Some basis for this position, particularly with regard to tort cases can also be found in the statements of high constitutional authorities. The Lord Chancellor while rejecting an amendment moved by the Chairman of the Press Complaints Commission to remove courts from the definition of public authority stated that while the courts could not play a legislative role and grant new remedies for infringement of Convention rights unless allowed by common law, they did have a duty to act compatibly with the Convention even in cases involving individuals, thereby affording them an opportunity to develop the common law by relying on existing domestic principles in the realm of trespass, nuisance, copyright, confidence, etc. to develop a common law right to privacy.
 That the courts do not have the authority to carve out new areas of tortious liability and causes of action has been reiterated in the landmark case of Campbell v MGN as well.
 At one extreme are the proponents of ‘direct horizontal effect’ of the Act who assert that the HRA is directly applicable to private disputes and the courts are obliged to take into account this legal position. The most ardent supporter in this regard has been the late academic and Queen’s Counsel, Sir William Wade.
 Murray Hunt is also a supporter of this position, writing in 1998 that pre-enactment documents (White Paper, Parliamentary debates, etc.) and Convention jurisprudence all ‘point irresistibly’ to the fact that the Convention is horizontally applicable when the Act comes into force but will not give rise to an independent cause of action for breach of Convention rights and that over time, nobody will be without a remedy in domestic law for breach of their Convention rights.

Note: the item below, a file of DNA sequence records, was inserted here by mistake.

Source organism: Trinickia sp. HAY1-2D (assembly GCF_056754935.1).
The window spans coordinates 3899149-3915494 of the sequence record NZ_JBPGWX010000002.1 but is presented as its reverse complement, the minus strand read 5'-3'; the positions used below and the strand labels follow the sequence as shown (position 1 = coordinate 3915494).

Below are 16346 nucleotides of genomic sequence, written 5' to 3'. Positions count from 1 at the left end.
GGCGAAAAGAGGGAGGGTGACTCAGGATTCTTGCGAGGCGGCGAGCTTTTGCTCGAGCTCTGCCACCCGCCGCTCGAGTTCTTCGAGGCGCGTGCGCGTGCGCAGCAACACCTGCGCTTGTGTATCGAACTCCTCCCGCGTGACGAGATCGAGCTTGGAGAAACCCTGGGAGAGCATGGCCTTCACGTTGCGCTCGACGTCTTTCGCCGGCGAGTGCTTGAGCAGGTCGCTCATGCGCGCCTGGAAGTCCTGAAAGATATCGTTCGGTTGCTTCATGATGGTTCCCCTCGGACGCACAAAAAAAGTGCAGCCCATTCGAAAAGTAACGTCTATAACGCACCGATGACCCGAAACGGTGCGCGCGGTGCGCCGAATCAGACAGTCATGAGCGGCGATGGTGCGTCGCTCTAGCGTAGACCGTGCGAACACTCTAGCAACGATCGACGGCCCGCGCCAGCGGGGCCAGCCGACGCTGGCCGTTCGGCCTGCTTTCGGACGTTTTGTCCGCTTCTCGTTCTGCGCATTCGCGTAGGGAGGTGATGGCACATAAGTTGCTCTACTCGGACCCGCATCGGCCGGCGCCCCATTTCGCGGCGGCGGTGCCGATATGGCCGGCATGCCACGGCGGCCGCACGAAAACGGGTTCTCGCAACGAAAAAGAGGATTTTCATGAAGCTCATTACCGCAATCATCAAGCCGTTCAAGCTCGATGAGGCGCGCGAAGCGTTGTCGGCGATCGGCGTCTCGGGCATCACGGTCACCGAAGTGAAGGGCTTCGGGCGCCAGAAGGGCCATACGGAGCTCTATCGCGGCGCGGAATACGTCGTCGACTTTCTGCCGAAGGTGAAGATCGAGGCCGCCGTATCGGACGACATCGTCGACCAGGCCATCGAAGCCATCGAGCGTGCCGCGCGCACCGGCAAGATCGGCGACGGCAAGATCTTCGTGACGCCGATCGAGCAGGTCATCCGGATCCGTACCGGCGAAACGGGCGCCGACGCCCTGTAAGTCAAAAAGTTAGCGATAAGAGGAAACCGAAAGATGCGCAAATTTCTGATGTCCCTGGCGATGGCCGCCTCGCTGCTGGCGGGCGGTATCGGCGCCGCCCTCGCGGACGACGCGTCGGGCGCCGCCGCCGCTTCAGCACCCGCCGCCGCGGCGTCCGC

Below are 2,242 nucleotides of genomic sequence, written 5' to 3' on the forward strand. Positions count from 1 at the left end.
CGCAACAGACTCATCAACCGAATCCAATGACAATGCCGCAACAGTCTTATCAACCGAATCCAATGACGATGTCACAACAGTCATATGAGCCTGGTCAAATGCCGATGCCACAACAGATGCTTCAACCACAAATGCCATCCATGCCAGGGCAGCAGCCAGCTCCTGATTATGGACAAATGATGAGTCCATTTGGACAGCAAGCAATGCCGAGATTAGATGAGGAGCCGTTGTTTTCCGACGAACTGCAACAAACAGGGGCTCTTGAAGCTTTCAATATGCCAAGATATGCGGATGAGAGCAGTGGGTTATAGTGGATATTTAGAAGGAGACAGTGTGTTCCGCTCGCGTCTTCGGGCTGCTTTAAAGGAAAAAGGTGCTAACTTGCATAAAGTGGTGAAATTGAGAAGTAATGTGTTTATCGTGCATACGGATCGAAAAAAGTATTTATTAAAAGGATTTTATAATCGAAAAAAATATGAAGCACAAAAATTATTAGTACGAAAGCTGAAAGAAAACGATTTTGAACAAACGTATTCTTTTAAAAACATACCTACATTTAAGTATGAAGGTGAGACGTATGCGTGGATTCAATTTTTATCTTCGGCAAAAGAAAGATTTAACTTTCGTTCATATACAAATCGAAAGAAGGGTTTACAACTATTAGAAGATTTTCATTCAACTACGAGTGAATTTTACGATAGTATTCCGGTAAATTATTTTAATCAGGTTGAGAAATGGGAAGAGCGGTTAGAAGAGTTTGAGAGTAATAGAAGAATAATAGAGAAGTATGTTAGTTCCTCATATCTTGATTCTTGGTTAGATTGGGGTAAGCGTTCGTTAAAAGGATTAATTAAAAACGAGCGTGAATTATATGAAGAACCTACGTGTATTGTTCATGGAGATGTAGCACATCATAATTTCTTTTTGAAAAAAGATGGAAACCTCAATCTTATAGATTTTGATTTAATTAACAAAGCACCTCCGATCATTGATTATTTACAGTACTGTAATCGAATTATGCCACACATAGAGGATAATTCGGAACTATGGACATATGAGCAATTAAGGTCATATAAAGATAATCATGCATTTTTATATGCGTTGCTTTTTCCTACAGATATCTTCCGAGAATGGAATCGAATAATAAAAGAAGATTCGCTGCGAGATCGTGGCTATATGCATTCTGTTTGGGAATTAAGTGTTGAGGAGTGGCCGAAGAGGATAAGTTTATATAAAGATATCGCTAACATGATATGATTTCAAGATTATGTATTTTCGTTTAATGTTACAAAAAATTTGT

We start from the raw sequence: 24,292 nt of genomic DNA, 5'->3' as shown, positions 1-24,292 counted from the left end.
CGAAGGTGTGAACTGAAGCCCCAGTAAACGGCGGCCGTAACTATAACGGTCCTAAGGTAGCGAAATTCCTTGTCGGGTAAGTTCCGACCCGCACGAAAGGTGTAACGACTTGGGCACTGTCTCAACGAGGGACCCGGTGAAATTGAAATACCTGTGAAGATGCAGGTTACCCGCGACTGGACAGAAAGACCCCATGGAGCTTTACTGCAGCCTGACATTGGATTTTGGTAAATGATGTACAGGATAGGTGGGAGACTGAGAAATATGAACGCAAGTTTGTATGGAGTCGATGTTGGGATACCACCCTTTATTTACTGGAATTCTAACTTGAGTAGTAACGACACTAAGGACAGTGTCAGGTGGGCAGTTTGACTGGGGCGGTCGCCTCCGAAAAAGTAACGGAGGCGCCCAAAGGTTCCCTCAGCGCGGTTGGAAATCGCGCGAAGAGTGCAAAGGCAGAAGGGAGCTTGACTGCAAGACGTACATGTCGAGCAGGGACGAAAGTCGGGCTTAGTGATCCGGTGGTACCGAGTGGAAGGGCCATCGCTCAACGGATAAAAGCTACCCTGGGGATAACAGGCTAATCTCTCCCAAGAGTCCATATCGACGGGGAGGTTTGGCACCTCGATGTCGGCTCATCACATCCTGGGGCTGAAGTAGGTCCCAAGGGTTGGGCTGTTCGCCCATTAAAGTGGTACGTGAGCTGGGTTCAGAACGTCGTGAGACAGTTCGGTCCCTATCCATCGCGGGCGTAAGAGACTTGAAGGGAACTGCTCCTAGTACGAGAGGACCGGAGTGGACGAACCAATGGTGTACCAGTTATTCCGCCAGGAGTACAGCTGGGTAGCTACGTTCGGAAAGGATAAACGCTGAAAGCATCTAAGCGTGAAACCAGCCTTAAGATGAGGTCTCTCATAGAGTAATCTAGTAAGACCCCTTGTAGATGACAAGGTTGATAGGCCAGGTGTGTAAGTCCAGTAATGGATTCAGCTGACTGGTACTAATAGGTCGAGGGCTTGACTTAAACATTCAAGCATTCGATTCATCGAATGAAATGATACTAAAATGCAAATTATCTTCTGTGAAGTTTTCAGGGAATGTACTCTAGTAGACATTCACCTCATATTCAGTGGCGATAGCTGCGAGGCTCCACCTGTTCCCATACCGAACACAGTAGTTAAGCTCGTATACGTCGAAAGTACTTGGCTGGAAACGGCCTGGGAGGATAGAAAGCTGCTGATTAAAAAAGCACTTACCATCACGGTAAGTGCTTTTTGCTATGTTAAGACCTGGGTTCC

Another argument in support of this notion is that the terminology of ‘horizontality’ is itself misleading as it presumes that the HRA regulates the relationship between the citizens and the state as asserted by Sedley LJ. However, the true objective of the Act is to charge the state with a positive duty to protect human rights violations by abuse of power, whether by public or private entities.
 Courts, however, have been less than certain on the horizontal effect or application of the Act or Convention rights on inter se disputes and judicial opinion in this regard shows a chequered history.
Thus, in Gregory v Portsmouth City Council
 decided just before the HRA came into force, the House of Lords did not take into account Convention rights or European jurisprudence while disposing of a case in which the issue was whether the tort of malicious prosecution extended to malicious domestic disciplinary proceedings, concluding unanimously that it did not. On the other hand, other cases like Reynolds and Arthur decided around the same time proclaim that it was ‘common ground’ that the Act would soon come to force and consideration would have to be given to Convention rights and attached jurisprudence. The passage of time has not shed too much clarity on the matter and there have been cases in which it has asserted that common law should not develop in line with Convention rights as the Act provides ample remedies under ss 7 and 8 thereof to redress human rights violations. This view was adopted by the House of Lords in Watkins v Home Office and reaffirmed by Lord Brown in Van Colle. Similarly, in JD v. East Berkshire Community Health NHS Trust & Ors Lord Nicholls drew a clear distinction between the approach of the court in considering negligence claims in tort and those under the Convention/HRA, stating that ‘sometimes in human rights cases…(it is) appropriate for an international or domestic court to look backwards over everything which happened. In deciding whether overall the end result was acceptable the court makes a value judgment based on more flexible notions than the common law standard of reasonableness and does so freed from the legal rigidity of a duty of care.' Nonetheless, as will be seen later, the influence of the Act/Convention is certainly there in tort cases.